Outbreak update: Cholera in Somalia, 6 September 2018


6 September 2018 – The Ministry of Health of Somalia has announced 76 new cases of cholera including one death for week 34 (20 to 26 August) of 2018. Over the past two weeks, there has been an increase in the number of cholera cases reported. The cumulative total of cases is 6245, including 42 associated deaths (case-fatality rate 0.7%) since the beginning of the current outbreak in December 2017. Of 261 stool samples collected since the beginning of this year, 79 tested positive for Vibrio cholerae, serotype O1 Ogawa.

Cholera cases have been localized in Lower Jubba and Banadir region for the past five weeks. This week, active transmission was reported in 8 districts in Banadir and Kismayo in Lower Jubba region. Banadir accounts for 86% of newly reported cases (66) and also hosts the highest concentration of IDPs, who are living with limited safe water and sanitation. The number of newly reported cases increased from 31 to 66 since the previous week. Among them, 25% are children below 5 years old. In Lower Juba, the current outbreak started in Kismayo district in week 5 of 2018 in communities of internally displaced persons (IDPs) in Farjano. Ten cases were reported, a slight increase from the previous week’s 8 cases. Farjano’s cholera treatment center (CTC) has received 1489 cases since the beginning of the outbreak, and has the highest case fatality rate (CFR) of 1.0.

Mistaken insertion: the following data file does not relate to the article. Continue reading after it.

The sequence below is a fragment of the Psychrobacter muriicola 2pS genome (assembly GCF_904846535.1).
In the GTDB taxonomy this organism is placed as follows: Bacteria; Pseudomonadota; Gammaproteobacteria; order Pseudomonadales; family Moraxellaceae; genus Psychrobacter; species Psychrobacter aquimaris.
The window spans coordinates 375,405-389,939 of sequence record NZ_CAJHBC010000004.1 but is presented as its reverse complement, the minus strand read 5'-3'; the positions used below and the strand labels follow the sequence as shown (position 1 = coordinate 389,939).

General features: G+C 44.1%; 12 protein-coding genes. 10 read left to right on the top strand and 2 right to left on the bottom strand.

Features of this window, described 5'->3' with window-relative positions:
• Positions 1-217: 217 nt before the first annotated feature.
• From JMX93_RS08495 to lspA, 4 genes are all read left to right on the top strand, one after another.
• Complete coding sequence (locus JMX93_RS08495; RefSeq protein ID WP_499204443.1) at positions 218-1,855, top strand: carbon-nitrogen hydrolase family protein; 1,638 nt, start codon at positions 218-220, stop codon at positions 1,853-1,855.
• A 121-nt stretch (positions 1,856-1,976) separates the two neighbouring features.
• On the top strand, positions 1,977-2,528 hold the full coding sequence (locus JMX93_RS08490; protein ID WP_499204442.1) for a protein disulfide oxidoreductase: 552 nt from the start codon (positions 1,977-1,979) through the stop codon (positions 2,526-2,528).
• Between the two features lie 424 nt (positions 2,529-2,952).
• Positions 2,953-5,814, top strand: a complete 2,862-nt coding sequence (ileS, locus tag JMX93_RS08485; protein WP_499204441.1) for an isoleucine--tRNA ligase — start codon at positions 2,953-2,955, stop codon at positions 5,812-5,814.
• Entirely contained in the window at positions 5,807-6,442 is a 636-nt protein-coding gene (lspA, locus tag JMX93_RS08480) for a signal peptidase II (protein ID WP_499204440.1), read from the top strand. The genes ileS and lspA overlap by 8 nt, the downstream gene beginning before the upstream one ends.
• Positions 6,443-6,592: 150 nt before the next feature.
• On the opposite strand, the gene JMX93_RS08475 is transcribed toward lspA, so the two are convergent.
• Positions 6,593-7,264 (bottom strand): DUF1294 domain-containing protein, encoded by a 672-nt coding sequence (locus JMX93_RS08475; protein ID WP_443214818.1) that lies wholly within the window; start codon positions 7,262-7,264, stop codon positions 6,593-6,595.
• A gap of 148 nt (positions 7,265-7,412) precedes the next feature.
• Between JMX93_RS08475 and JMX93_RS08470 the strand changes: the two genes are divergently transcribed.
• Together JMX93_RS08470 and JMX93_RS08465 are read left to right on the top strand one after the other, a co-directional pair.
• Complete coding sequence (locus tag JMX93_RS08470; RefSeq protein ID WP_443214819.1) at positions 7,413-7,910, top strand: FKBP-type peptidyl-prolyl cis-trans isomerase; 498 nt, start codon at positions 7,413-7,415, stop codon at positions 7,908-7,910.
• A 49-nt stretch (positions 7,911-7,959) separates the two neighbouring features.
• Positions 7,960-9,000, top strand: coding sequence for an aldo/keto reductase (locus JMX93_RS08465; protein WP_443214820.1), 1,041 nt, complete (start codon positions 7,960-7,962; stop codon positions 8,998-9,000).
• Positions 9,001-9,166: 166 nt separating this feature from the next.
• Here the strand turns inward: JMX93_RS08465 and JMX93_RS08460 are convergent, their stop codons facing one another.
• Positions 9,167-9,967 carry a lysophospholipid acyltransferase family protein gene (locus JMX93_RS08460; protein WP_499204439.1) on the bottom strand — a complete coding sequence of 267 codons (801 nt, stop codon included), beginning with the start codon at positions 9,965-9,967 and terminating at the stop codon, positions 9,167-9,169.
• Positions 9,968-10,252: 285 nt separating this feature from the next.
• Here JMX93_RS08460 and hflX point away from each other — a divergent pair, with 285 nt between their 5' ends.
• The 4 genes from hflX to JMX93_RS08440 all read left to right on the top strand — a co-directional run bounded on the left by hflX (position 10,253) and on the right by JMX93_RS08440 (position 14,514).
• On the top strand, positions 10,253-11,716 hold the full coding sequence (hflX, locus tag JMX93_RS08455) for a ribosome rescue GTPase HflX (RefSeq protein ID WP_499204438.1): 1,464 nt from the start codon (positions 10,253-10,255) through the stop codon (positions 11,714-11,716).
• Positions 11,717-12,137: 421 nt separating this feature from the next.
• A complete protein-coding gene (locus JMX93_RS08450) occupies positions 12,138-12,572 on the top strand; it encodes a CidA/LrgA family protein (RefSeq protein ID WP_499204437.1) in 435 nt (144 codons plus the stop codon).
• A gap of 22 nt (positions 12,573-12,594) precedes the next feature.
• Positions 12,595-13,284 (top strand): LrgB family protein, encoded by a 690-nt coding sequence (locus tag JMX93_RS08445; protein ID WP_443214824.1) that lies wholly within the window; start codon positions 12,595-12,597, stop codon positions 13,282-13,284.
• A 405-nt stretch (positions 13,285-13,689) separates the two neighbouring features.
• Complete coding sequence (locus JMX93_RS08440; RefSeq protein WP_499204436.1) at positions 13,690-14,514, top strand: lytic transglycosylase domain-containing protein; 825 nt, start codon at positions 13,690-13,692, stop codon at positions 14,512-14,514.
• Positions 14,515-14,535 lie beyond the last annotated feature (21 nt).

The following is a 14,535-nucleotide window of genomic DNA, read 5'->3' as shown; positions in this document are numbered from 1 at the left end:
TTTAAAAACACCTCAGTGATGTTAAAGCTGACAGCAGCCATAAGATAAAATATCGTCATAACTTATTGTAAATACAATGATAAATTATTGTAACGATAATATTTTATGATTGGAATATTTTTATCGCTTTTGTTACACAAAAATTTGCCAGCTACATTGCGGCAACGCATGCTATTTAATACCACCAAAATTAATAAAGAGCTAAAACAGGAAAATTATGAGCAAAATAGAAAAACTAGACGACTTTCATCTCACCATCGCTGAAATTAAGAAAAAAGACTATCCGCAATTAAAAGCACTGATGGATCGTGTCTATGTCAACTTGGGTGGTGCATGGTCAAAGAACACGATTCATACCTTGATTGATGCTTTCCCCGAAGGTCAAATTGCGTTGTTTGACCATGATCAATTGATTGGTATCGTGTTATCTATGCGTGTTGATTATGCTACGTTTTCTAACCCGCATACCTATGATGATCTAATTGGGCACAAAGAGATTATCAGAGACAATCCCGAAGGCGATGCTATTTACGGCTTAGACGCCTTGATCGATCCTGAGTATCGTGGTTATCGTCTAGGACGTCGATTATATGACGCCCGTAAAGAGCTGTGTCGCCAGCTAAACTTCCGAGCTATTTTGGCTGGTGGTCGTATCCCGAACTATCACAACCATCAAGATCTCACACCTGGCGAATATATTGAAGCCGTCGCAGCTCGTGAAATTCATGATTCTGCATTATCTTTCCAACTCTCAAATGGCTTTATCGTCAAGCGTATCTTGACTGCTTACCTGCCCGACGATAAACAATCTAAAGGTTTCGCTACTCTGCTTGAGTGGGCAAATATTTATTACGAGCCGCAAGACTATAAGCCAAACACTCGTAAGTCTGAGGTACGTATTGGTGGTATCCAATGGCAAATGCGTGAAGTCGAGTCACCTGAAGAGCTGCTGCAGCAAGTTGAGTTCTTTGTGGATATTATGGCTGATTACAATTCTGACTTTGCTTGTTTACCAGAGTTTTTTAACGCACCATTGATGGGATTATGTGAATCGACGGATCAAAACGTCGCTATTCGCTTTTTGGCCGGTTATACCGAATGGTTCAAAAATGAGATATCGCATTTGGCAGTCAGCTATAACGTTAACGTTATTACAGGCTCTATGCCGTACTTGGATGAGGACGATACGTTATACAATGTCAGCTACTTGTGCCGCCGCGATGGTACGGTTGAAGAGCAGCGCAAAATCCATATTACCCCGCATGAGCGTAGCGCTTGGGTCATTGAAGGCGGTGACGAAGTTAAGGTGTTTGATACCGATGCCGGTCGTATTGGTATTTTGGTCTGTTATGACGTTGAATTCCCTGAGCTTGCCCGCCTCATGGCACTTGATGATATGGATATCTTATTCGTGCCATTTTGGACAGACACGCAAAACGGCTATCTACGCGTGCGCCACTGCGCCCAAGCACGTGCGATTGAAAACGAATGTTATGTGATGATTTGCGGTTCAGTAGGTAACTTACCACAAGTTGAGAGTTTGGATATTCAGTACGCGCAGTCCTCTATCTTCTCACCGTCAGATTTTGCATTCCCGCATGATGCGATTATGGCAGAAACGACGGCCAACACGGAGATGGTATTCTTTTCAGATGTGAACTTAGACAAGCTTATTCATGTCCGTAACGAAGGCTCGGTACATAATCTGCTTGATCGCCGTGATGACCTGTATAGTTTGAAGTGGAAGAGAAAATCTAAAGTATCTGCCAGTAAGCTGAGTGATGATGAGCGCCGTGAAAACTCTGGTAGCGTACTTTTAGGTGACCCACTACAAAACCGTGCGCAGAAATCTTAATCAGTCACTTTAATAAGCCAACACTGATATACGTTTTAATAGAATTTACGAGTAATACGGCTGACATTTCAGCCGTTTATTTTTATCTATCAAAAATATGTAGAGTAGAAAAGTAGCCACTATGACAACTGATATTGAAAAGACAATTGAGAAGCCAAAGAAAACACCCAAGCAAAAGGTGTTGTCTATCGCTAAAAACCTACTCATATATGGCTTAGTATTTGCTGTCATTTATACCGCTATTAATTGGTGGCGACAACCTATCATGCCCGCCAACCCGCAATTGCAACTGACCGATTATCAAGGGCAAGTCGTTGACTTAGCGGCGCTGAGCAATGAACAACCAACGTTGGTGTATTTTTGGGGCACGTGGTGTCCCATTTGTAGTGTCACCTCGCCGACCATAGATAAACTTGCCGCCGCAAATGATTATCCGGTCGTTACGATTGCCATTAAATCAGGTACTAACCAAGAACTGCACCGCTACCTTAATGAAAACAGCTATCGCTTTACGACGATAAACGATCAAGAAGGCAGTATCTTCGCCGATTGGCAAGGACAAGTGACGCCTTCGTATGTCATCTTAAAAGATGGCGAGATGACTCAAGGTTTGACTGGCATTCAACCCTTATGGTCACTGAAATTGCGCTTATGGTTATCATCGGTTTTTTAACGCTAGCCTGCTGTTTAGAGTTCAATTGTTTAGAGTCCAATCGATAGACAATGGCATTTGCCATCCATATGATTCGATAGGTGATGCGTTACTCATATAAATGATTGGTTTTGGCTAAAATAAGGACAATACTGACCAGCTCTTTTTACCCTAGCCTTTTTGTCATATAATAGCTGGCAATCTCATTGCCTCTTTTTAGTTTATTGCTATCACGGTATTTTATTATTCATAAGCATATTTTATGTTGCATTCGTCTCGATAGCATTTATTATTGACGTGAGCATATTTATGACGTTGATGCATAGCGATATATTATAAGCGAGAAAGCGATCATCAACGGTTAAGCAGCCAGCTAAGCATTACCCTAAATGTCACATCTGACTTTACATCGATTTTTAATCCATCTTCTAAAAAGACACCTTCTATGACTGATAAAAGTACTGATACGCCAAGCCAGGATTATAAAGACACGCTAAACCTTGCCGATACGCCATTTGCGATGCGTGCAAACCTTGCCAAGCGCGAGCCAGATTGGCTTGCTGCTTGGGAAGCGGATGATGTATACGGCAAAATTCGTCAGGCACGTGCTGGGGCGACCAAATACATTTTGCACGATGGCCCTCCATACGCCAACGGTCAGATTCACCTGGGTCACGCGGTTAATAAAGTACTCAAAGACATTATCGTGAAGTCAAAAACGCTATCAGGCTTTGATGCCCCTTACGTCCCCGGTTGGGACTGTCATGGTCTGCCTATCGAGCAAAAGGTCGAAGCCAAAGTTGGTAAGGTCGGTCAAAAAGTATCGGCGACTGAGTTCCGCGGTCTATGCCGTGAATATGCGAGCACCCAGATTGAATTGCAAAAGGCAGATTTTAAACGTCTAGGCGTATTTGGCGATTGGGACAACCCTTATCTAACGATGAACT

WHO provides leadership and support for activities with the Ministry of Health (MoH) to respond to this outbreak. Coordination meetings were held in the flood affected districts with MoHs at Federal and State levels including Health Cluster partners for effectively collaboration on the outbreak response.

WHO has continued to support clinical care delivery, including building capacity for health care workers. On-the-job trainings on case management were conducted at CTCs in Kismayo, Farjano, Banadir and Marka. Disease surveillance data was collected through the Early Warning Alert and Response Network (EWARN) with WHO support, which contributes to early detection of new cases and prompt response to outbreaks.

WHO also worked with WASH cluster partners, on chlorination of water sources in cholera affected areas in Hnati-wadaaq, Bulo-sheikh, Allenley and Fanole to ensure safe water in the communities. 1500 hygiene kits were distributed in villages in Kismayo, and hygiene promotion, cholera prevention and control mechanisms are ongoing in Farjano, Allanley, Gulwada and Shaqalaha.



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